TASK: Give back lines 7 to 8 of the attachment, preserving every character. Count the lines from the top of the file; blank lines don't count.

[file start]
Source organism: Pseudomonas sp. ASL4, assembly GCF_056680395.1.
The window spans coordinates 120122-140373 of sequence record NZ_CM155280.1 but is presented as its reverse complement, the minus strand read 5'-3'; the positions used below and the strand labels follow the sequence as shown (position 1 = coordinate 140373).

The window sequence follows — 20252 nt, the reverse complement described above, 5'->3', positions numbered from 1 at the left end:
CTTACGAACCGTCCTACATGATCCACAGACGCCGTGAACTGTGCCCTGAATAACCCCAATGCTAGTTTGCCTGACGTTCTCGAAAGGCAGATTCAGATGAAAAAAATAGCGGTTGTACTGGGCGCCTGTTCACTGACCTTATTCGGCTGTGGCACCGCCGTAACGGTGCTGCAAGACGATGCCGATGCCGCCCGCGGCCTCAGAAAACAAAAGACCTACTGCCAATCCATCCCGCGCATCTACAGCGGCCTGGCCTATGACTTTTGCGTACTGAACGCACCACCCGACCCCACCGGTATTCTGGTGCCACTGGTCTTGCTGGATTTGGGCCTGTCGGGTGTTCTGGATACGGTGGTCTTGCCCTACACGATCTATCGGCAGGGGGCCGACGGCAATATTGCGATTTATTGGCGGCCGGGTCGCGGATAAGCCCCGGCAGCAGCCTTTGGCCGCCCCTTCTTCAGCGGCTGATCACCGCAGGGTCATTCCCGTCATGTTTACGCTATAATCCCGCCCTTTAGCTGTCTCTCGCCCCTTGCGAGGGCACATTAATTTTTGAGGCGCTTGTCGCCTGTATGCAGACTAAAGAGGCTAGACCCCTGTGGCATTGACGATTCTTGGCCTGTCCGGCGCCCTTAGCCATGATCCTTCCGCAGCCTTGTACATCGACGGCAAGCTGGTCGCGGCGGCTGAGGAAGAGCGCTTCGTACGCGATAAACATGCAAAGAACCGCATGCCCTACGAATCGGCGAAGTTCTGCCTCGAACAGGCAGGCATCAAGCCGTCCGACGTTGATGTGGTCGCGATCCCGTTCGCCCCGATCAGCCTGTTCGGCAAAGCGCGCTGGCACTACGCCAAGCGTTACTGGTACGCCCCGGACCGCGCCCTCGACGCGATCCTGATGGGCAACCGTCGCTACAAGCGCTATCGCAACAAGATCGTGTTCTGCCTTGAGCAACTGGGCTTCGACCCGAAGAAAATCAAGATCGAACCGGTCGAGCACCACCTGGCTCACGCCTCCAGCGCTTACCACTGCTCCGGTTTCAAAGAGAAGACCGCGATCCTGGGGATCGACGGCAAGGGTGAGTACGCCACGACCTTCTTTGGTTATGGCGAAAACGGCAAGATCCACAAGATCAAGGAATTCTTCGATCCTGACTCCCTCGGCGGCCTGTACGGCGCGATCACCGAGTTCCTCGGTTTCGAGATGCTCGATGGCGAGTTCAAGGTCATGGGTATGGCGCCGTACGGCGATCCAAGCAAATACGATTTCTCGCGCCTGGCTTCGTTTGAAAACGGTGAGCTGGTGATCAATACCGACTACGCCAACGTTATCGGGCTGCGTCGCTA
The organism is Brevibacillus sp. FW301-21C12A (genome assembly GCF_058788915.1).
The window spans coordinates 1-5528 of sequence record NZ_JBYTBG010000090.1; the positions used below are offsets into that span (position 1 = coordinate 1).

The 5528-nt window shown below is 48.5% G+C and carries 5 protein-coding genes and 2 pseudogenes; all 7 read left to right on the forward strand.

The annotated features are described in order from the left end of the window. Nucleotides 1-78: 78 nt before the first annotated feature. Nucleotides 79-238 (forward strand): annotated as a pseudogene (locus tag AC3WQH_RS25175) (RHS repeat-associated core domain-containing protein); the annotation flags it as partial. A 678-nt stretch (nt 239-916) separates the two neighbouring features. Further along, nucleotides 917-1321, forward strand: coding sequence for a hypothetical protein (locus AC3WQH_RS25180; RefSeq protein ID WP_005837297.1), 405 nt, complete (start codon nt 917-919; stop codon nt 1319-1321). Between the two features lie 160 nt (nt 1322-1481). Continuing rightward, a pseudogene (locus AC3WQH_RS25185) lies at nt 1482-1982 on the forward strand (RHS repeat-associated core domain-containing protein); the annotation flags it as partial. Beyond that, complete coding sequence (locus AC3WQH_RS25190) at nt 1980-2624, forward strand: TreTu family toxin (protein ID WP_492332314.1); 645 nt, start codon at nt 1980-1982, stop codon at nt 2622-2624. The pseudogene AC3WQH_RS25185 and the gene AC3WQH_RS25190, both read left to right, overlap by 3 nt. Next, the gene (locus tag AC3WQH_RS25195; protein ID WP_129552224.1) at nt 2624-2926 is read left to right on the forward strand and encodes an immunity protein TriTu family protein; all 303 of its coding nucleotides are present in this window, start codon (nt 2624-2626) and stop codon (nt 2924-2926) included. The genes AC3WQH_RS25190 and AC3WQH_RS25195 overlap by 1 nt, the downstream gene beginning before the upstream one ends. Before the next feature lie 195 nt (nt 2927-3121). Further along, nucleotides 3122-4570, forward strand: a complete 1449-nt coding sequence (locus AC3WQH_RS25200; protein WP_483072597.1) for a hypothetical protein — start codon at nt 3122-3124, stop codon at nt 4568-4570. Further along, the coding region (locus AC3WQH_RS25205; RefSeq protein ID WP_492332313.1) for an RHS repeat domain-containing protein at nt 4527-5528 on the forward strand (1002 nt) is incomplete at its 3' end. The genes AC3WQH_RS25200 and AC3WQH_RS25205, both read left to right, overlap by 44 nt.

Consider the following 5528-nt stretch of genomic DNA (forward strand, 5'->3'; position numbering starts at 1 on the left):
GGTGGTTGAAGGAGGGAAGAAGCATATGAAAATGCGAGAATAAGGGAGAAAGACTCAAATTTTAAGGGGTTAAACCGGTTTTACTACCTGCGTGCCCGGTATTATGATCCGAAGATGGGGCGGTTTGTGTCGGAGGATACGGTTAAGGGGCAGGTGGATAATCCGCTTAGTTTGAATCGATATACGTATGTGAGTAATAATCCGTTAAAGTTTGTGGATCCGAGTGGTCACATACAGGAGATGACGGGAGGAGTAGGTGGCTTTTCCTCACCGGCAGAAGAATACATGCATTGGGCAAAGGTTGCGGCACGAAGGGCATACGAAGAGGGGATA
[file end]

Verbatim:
The 5528-nt window shown below is 48.5% G+C and carries 5 protein-coding genes and 2 pseudogenes; all 7 read left to right on the forward strand.

The annotated features are described in order from the left end of the window. Nucleotides 1-78: 78 nt before the first annotated feature. Nucleotides 79-238 (forward strand): annotated as a pseudogene (locus tag AC3WQH_RS25175) (RHS repeat-associated core domain-containing protein); the annotation flags it as partial. A 678-nt stretch (nt 239-916) separates the two neighbouring features. Further along, nucleotides 917-1321, forward strand: coding sequence for a hypothetical protein (locus AC3WQH_RS25180; RefSeq protein ID WP_005837297.1), 405 nt, complete (start codon nt 917-919; stop codon nt 1319-1321). Between the two features lie 160 nt (nt 1322-1481). Continuing rightward, a pseudogene (locus AC3WQH_RS25185) lies at nt 1482-1982 on the forward strand (RHS repeat-associated core domain-containing protein); the annotation flags it as partial. Beyond that, complete coding sequence (locus AC3WQH_RS25190) at nt 1980-2624, forward strand: TreTu family toxin (protein ID WP_492332314.1); 645 nt, start codon at nt 1980-1982, stop codon at nt 2622-2624. The pseudogene AC3WQH_RS25185 and the gene AC3WQH_RS25190, both read left to right, overlap by 3 nt. Next, the gene (locus tag AC3WQH_RS25195; protein ID WP_129552224.1) at nt 2624-2926 is read left to right on the forward strand and encodes an immunity protein TriTu family protein; all 303 of its coding nucleotides are present in this window, start codon (nt 2624-2626) and stop codon (nt 2924-2926) included. The genes AC3WQH_RS25190 and AC3WQH_RS25195 overlap by 1 nt, the downstream gene beginning before the upstream one ends. Before the next feature lie 195 nt (nt 2927-3121). Further along, nucleotides 3122-4570, forward strand: a complete 1449-nt coding sequence (locus AC3WQH_RS25200; protein WP_483072597.1) for a hypothetical protein — start codon at nt 3122-3124, stop codon at nt 4568-4570. Further along, the coding region (locus AC3WQH_RS25205; RefSeq protein ID WP_492332313.1) for an RHS repeat domain-containing protein at nt 4527-5528 on the forward strand (1002 nt) is incomplete at its 3' end. The genes AC3WQH_RS25200 and AC3WQH_RS25205, both read left to right, overlap by 44 nt.